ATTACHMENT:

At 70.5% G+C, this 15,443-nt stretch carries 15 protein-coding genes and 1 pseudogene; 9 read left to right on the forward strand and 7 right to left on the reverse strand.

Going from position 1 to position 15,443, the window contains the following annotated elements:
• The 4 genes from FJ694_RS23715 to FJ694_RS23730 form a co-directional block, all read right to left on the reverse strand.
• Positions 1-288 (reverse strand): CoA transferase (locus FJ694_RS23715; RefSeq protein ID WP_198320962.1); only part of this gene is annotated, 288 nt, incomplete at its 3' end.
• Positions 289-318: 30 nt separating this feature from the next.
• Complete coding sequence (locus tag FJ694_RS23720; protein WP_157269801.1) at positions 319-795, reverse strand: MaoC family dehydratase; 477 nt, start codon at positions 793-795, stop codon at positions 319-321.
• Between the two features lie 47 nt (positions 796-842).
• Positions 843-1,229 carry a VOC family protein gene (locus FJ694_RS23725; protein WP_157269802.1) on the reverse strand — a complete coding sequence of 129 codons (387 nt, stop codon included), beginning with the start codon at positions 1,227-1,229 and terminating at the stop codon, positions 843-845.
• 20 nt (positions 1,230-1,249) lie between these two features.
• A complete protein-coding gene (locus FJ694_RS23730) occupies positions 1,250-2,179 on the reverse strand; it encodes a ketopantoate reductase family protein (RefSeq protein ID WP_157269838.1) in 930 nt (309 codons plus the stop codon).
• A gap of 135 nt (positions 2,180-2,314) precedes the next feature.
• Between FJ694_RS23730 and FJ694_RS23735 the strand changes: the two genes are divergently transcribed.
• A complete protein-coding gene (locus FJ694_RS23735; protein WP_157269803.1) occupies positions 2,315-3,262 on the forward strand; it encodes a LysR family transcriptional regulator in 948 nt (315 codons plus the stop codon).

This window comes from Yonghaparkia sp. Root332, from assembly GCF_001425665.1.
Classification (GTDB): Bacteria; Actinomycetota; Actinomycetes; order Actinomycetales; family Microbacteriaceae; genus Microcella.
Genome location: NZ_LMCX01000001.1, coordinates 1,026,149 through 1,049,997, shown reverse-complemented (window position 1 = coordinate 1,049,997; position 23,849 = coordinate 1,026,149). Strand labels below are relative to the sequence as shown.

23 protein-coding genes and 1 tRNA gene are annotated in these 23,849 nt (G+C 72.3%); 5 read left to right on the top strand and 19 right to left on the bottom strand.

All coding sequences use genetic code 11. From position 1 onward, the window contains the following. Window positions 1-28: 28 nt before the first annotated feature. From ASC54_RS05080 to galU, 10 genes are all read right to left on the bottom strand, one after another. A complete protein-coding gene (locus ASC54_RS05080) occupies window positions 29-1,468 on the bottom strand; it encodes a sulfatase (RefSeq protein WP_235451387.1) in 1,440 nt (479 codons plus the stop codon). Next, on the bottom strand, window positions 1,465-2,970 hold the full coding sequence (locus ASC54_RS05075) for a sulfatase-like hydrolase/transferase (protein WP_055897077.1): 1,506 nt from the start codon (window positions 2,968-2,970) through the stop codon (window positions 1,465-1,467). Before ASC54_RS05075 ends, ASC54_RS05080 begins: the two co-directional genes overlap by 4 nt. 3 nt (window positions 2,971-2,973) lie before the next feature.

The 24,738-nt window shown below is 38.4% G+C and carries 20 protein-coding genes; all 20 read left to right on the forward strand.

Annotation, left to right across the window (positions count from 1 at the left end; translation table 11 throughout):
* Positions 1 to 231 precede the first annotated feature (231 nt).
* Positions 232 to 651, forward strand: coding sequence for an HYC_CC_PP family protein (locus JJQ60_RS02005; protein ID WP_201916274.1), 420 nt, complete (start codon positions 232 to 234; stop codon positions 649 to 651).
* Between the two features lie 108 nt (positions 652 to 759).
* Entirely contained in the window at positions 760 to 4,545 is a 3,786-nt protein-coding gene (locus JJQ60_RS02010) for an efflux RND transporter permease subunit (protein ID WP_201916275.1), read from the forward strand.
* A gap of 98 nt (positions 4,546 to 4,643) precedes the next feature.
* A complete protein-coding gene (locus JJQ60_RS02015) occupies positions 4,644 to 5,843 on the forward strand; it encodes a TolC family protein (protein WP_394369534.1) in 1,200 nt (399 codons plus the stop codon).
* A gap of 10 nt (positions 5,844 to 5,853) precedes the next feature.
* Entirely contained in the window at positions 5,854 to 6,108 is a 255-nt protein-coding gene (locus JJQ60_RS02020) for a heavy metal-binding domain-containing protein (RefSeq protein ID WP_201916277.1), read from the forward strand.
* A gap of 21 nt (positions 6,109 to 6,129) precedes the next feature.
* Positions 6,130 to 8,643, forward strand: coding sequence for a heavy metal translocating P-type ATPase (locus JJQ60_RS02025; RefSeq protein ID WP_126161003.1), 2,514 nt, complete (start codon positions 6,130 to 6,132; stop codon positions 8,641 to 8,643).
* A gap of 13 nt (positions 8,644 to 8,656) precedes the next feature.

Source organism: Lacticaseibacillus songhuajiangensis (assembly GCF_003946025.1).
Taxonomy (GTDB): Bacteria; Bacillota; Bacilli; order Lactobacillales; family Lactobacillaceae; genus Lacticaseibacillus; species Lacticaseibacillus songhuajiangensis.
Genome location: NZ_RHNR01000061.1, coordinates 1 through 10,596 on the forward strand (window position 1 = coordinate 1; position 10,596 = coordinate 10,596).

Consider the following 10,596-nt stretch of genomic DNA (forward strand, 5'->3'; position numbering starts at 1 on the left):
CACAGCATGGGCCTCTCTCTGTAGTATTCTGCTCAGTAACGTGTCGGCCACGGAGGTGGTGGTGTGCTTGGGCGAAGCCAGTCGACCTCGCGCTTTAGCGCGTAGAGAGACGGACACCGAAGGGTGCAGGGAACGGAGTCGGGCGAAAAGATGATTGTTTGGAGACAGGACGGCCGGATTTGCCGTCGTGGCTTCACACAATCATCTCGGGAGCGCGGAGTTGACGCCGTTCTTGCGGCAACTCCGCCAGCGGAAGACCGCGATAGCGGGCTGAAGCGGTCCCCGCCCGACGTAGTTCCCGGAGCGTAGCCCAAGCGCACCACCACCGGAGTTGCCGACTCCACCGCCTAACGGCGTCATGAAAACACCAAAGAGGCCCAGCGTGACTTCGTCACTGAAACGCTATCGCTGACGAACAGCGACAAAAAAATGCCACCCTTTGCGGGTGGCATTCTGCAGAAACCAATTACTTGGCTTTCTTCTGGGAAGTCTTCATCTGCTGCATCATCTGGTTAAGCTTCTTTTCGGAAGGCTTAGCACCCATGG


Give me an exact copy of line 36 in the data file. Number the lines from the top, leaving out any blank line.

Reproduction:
CACAGCATGGGCCTCTCTCTGTAGTATTCTGCTCAGTAACGTGTCGGCCACGGAGGTGGTGGTGTGCTTGGGCGAAGCCAGTCGACCTCGCGCTTTAGCGCGTAGAGAGACGGACACCGAAGGGTGCAGGGAACGGAGTCGGGCGAAAAGATGATTGTTTGGAGACAGGACGGCCGGATTTGCCGTCGTGGCTTCACACAATCATCTCGGGAGCGCGGAGTTGACGCCGTTCTTGCGGCAACTCCGCCAGCGGAAGACCGCGATAGCGGGCTGAAGCGGTCCCCGCCCGACGTAGTTCCCGGAGCGTAGCCCAAGCGCACCACCACCGGAGTTGCCGACTCCACCGCCTAACGGCGTCATGAAAACACCAAAGAGGCCCAGCGTGACTTCGTCACTGAAACGCTATCGCTGACGAACAGCGACAAAAAAATGCCACCCTTTGCGGGTGGCATTCTGCAGAAACCAATTACTTGGCTTTCTTCTGGGAAGTCTTCATCTGCTGCATCATCTGGTTAAGCTTCTTTTCGGAAGGCTTAGCACCCATGG